My entire life, I've usually just gotten stuff done in a manic frenzy. House dirty? Spend the entire day cleaning. Behind on the word count? Spend the next day writing. Missing your friends? Spend an entire day out with them.

This sounds exhausting, and it can be, but once I get into the zone I want to keep going until it's done. I have a hard time just cleaning the kitchen and stopping there. Yet, afterward I'm tired, and I don't feel like cleaning for a few days until it piles up and I have to spend another day cleaning again. Ditto with exercise.

I was somewhat more disciplined with my writing. I write just about every day, because it's what I love to do. Some people like to watch TV, or play sports, or I dunno, race dolphins for fun. Writing was always the thing I did for fun. I take it seriously in the sense that I care about the quality of my words and I want to write the best book I can, but it's still fun to me.

Now that I am staying home with my son, free time has gotten weird. On one hand I am home with him, and therefore have all day to do something, in theory. But between feeding, clothing, and playing with the baby are these weird gaps of time that I've learned to use for chores and writing.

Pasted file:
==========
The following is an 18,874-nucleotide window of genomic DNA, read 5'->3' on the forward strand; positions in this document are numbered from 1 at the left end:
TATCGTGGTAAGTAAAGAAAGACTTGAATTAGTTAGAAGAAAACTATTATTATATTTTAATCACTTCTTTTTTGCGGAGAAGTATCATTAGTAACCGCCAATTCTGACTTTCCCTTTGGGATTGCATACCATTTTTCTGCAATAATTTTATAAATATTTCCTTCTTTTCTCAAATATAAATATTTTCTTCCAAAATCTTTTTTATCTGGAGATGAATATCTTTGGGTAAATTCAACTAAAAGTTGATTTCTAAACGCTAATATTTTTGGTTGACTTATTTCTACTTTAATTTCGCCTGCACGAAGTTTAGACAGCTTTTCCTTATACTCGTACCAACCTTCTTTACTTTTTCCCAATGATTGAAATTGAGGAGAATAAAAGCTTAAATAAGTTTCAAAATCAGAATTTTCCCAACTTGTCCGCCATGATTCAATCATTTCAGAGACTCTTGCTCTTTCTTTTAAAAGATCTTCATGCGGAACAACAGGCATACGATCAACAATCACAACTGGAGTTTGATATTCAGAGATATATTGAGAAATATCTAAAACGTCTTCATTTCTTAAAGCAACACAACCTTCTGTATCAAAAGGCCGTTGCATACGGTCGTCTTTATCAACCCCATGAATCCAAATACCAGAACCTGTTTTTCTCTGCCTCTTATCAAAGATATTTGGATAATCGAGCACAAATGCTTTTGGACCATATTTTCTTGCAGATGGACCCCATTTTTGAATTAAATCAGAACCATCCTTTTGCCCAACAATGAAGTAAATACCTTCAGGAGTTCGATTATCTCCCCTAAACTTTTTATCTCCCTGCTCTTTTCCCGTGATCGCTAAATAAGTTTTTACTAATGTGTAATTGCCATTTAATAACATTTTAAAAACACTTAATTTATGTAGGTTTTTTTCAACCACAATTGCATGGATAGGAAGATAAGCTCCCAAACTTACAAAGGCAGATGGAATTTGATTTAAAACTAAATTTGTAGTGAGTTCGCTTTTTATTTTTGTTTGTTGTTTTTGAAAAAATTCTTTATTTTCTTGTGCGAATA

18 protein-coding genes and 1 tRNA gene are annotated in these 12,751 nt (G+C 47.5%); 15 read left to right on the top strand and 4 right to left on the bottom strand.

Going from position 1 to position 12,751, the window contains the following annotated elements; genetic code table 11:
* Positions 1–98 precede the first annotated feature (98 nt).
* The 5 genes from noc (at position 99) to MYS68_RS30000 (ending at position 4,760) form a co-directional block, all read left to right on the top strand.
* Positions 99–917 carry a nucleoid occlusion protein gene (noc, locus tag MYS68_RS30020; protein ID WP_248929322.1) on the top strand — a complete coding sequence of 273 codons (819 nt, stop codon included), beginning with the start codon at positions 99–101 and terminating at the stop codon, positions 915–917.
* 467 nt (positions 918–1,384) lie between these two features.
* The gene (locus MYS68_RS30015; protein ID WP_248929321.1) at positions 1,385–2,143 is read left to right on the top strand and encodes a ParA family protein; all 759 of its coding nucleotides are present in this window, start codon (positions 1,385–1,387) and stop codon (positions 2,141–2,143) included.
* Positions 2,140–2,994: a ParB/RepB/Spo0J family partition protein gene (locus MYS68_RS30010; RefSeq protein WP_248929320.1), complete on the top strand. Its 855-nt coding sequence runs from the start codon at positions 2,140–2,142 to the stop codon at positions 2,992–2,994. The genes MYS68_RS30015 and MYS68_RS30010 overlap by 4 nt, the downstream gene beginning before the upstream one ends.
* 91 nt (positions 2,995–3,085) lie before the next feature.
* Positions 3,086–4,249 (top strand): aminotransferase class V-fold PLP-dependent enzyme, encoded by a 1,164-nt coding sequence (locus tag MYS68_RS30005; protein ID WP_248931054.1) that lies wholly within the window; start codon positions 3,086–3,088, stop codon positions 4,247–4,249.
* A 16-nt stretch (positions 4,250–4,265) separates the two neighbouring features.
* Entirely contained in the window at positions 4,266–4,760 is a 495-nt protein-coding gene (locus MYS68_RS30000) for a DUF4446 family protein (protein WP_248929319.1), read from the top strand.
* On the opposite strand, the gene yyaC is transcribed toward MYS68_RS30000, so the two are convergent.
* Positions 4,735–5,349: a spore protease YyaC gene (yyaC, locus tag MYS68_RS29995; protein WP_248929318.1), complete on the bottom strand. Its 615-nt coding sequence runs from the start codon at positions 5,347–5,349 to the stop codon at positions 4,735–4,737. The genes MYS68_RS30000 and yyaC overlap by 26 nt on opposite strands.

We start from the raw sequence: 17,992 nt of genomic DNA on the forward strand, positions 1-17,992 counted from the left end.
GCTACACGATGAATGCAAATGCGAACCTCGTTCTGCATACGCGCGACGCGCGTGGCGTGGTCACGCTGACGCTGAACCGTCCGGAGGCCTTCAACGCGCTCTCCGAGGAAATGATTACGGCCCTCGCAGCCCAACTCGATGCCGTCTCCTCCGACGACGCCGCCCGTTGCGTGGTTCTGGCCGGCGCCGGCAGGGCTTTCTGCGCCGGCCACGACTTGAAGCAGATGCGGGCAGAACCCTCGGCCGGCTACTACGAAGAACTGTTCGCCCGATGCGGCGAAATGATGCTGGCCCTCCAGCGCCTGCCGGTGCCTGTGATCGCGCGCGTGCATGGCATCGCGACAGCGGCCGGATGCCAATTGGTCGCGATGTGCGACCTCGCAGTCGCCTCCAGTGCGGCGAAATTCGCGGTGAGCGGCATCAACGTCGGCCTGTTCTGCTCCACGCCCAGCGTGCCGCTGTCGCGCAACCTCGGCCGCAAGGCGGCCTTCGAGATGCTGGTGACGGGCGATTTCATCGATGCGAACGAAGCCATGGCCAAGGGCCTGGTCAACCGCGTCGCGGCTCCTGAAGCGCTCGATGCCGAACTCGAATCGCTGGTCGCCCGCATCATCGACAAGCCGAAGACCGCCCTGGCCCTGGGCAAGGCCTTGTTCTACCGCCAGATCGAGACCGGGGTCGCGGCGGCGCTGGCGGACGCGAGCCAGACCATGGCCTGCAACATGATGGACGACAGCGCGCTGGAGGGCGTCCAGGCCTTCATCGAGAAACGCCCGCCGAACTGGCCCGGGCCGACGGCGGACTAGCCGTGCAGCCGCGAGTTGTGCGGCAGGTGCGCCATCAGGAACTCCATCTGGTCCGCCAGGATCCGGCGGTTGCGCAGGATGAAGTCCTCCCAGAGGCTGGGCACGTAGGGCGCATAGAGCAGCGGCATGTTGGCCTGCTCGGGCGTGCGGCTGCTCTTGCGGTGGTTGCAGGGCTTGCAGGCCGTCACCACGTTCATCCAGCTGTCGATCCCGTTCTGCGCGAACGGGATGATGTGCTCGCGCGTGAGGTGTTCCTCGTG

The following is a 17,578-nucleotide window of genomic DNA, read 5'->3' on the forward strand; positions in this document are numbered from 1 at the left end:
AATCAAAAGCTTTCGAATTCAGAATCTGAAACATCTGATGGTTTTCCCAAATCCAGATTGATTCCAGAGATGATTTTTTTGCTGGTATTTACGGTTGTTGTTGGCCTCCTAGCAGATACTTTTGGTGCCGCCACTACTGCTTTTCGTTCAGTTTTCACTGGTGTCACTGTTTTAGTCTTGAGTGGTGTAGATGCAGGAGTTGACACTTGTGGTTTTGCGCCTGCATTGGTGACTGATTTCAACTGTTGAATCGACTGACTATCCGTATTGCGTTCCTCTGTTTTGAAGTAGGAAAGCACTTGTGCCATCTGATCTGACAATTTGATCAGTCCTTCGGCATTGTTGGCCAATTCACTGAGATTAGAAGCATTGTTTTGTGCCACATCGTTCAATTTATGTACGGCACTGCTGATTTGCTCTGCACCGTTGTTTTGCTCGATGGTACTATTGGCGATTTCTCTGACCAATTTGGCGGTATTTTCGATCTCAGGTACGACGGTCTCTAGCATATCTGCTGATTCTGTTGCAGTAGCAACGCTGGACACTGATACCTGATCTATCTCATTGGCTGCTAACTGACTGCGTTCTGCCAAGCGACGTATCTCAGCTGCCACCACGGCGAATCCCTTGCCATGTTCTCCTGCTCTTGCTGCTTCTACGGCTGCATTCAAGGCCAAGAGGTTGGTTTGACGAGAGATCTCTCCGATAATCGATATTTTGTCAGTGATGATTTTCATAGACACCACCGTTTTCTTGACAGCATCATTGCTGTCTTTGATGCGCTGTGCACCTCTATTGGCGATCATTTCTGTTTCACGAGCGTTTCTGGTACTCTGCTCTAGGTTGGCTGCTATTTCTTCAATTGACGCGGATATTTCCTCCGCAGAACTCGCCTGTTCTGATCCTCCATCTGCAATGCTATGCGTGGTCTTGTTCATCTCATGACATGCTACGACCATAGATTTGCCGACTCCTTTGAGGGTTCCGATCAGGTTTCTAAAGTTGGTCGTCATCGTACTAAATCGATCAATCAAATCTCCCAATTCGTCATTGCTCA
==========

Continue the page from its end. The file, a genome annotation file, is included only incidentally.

I can't spend all day cleaning anymore, so chores must be broken down into smaller tasks. Now tasks are accomplished like I imagine a normal person does, a little bit at a time. My word count doesn't fluctuate between 2-8K anymore, but it's consistent. I can't clean several rooms in a day anymore, but I can consistently take care of each chore.

In order to keep track of not only the obvious stuff, but also long term projects I need to do, I made a list. But this isn't just a list of things to do. After reading this post on Fiction Notes, I decided to try out her method of using a low tech solution.

I got a legal pad out of my giant box of office supplies, and turned it sideways. I then divided it up into sections: Writing, House, Family/Friends, and Life. I wrote out every thing I needed or wanted to do in each area of my life.

Here, I am going to be really transparent and show you what exactly I have on my legal pad:

Write 3 blog posts for the week
Write Flash Fiction
Write daily word count

Meal plan--bento boxes 
Organize: Tupperware, linen closet, desk
Sweep and mop floors
Cook dinner
Grocery shopping

Take baby to the doctor on Thursday
Crit POC
Visit In Laws
Read "The Thirteenth Tale" for book club

Exercise 3x/week
Read for pleasure
Read non fiction

There's a lot of stuff I want to do, but never get done. I am really tired of feeling like I have all this stuff I want to do with my life, but I am always running behind. 

I want to blog more! I want to exercise more! I want to read more for pleasure, and more for learning! I want to get better at making bento boxes, so I am not in the kitchen for two hours every night when my husband works mornings, and eating cereal for dinner when my husband works nights!